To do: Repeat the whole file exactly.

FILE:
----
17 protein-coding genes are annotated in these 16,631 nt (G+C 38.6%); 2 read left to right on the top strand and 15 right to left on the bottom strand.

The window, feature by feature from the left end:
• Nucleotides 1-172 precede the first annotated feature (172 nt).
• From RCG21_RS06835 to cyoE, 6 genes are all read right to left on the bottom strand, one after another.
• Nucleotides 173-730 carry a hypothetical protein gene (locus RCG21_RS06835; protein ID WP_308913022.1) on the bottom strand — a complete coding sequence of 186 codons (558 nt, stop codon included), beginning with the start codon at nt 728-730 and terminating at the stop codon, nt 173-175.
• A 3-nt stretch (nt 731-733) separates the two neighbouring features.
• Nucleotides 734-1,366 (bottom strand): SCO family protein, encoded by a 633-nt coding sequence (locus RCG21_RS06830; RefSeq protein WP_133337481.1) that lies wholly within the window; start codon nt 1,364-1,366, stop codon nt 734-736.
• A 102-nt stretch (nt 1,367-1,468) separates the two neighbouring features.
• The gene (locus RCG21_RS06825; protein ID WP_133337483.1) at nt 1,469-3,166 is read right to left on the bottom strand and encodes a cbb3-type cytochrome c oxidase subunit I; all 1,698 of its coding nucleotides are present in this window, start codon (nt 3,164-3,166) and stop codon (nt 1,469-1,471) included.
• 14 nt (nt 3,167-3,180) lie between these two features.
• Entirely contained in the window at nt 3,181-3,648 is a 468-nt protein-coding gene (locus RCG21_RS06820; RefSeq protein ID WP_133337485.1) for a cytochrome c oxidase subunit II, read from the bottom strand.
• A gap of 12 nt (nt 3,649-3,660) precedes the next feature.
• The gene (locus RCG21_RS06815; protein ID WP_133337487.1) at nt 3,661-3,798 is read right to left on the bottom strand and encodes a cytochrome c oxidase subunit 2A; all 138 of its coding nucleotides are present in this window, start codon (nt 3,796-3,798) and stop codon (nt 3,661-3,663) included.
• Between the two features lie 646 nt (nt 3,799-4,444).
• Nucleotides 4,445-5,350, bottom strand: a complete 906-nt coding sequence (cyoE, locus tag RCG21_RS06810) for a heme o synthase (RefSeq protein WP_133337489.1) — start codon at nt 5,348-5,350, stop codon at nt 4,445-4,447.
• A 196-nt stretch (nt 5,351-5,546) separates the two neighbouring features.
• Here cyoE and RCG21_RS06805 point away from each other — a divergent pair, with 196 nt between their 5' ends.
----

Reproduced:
17 protein-coding genes are annotated in these 16,631 nt (G+C 38.6%); 2 read left to right on the top strand and 15 right to left on the bottom strand.

The window, feature by feature from the left end:
• Nucleotides 1-172 precede the first annotated feature (172 nt).
• From RCG21_RS06835 to cyoE, 6 genes are all read right to left on the bottom strand, one after another.
• Nucleotides 173-730 carry a hypothetical protein gene (locus RCG21_RS06835; protein ID WP_308913022.1) on the bottom strand — a complete coding sequence of 186 codons (558 nt, stop codon included), beginning with the start codon at nt 728-730 and terminating at the stop codon, nt 173-175.
• A 3-nt stretch (nt 731-733) separates the two neighbouring features.
• Nucleotides 734-1,366 (bottom strand): SCO family protein, encoded by a 633-nt coding sequence (locus RCG21_RS06830; RefSeq protein WP_133337481.1) that lies wholly within the window; start codon nt 1,364-1,366, stop codon nt 734-736.
• A 102-nt stretch (nt 1,367-1,468) separates the two neighbouring features.
• The gene (locus RCG21_RS06825; protein ID WP_133337483.1) at nt 1,469-3,166 is read right to left on the bottom strand and encodes a cbb3-type cytochrome c oxidase subunit I; all 1,698 of its coding nucleotides are present in this window, start codon (nt 3,164-3,166) and stop codon (nt 1,469-1,471) included.
• 14 nt (nt 3,167-3,180) lie between these two features.
• Entirely contained in the window at nt 3,181-3,648 is a 468-nt protein-coding gene (locus RCG21_RS06820; RefSeq protein ID WP_133337485.1) for a cytochrome c oxidase subunit II, read from the bottom strand.
• A gap of 12 nt (nt 3,649-3,660) precedes the next feature.
• The gene (locus RCG21_RS06815; protein ID WP_133337487.1) at nt 3,661-3,798 is read right to left on the bottom strand and encodes a cytochrome c oxidase subunit 2A; all 138 of its coding nucleotides are present in this window, start codon (nt 3,796-3,798) and stop codon (nt 3,661-3,663) included.
• Between the two features lie 646 nt (nt 3,799-4,444).
• Nucleotides 4,445-5,350, bottom strand: a complete 906-nt coding sequence (cyoE, locus tag RCG21_RS06810) for a heme o synthase (RefSeq protein WP_133337489.1) — start codon at nt 5,348-5,350, stop codon at nt 4,445-4,447.
• A 196-nt stretch (nt 5,351-5,546) separates the two neighbouring features.
• Here cyoE and RCG21_RS06805 point away from each other — a divergent pair, with 196 nt between their 5' ends.